Endoscopic Ultrasound(EUS)


An endoscopic ultrasound (EUS) involves passing a thin tube (endoscope) either through the mouth, down the esophagus and into the stomach or into the rectum. The tube has an ultrasound device, a light and a tiny camera. Ultrasound uses sound waves to create pictures of internal parts of the body. EUS allows your doctor to see the tissue layers beneath the surface of the GI tract and also nearby organs and structures.

For parts of the body that are harder to see with an ultrasound from the outside, doctors use ultrasound devices that go inside the body.

With EUS, your doctor can check for inflammation, scarring, cysts and noncancerous (benign) and cancerous (malignant) tumors. Your doctor may also take a sample of your cells (biopsy) or fluids during the EUS.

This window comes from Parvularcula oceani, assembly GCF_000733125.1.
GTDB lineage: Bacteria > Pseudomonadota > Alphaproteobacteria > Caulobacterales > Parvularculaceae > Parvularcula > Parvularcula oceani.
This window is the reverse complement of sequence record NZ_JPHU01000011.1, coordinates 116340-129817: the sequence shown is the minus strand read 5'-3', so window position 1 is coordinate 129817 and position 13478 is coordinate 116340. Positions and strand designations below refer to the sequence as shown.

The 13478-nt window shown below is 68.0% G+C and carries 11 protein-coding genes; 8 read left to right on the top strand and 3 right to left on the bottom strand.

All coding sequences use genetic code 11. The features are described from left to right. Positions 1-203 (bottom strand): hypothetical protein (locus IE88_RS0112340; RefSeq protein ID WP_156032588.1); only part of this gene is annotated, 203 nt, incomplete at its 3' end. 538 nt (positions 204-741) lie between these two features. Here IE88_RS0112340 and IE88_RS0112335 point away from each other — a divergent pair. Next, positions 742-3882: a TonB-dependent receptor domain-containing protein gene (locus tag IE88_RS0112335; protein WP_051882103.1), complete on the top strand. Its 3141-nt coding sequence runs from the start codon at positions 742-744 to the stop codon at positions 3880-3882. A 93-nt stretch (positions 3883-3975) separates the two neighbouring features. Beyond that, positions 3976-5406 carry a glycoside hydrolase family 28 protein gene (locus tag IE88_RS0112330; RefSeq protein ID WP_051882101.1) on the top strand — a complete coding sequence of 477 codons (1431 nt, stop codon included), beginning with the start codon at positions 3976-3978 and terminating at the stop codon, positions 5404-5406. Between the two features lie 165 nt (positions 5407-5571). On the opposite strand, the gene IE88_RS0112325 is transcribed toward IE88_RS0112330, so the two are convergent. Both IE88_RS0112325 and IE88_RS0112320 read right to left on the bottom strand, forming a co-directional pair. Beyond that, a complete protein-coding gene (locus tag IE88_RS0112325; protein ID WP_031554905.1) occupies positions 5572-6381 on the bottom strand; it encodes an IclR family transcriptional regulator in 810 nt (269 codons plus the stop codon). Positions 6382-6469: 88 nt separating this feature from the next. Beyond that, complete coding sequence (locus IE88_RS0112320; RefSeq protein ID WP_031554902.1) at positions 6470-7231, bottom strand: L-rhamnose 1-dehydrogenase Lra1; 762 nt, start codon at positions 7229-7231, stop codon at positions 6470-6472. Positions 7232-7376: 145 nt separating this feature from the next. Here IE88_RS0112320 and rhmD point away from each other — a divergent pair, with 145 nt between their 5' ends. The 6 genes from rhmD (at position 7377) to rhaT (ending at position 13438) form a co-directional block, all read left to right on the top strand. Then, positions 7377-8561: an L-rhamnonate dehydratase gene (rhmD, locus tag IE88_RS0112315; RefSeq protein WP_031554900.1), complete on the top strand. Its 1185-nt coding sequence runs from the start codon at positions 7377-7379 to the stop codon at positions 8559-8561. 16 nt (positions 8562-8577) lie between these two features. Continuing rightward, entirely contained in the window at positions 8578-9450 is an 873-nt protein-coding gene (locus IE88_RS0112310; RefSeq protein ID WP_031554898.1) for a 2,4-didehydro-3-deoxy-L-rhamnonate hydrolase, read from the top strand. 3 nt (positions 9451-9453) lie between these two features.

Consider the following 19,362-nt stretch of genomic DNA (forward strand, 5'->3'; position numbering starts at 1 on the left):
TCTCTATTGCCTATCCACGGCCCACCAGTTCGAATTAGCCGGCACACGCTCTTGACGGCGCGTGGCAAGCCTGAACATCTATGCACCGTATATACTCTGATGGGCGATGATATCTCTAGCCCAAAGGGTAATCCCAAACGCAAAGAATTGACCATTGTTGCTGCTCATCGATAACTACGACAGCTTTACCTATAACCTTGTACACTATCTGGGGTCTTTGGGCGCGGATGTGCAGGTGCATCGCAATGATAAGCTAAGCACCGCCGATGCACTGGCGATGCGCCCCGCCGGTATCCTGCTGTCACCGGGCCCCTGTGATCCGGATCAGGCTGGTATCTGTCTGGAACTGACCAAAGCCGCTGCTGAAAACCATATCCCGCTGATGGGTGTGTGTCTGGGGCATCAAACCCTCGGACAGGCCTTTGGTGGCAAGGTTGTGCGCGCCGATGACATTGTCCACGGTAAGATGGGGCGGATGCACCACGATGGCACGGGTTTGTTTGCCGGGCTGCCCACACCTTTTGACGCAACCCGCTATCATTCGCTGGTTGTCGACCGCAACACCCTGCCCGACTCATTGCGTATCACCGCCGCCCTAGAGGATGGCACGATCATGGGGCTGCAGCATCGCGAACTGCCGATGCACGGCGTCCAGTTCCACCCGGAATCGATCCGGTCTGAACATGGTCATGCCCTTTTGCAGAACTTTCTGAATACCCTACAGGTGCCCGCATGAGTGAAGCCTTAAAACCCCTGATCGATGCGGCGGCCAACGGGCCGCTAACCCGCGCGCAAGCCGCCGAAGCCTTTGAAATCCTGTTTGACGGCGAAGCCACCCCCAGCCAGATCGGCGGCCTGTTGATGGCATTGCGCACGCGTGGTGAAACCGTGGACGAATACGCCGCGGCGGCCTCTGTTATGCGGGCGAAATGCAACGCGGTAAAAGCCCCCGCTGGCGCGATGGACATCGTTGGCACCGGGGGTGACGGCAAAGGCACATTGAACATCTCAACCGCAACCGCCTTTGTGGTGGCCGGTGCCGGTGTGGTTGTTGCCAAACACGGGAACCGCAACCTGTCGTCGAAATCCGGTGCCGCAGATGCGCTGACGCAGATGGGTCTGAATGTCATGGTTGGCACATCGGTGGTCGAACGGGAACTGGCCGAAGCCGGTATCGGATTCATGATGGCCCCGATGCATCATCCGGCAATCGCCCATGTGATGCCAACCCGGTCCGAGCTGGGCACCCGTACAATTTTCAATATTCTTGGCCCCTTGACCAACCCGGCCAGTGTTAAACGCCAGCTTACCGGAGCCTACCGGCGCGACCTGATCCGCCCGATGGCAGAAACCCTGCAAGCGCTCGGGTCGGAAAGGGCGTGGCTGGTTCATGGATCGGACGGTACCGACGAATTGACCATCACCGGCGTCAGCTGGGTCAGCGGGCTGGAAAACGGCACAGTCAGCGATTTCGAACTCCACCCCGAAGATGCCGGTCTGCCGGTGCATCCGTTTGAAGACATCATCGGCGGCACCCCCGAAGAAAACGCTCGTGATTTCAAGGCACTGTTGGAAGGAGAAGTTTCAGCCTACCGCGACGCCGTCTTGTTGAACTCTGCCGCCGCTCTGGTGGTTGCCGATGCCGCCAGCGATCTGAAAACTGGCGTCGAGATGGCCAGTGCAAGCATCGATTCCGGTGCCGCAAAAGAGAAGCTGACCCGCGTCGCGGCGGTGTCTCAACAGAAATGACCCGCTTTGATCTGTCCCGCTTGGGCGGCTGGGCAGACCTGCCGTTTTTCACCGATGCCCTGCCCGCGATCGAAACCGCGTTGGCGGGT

What to Expect

Before your procedure, you will be asked not to eat or drink for a short period of time. You also might need to avoid certain medications. EUS is an outpatient procedure. You’ll be sedated with medication given through a needle in your arm (intravenously, or IV). Any discomfort should be minor.
Your doctor will insert the tube into your mouth, or through the rectum depending on the area in question. As the endoscope goes through your digestive system, your doctor will look at the images on different computer screens. The procedure usually takes 10 to 30 minutes. 


You’ll be monitored for an hour after sedation, and you’ll need someone to drive you home. Usually, you can return to most normal activities the next day. You might notice a sore throat for a day or two after the upper exam.

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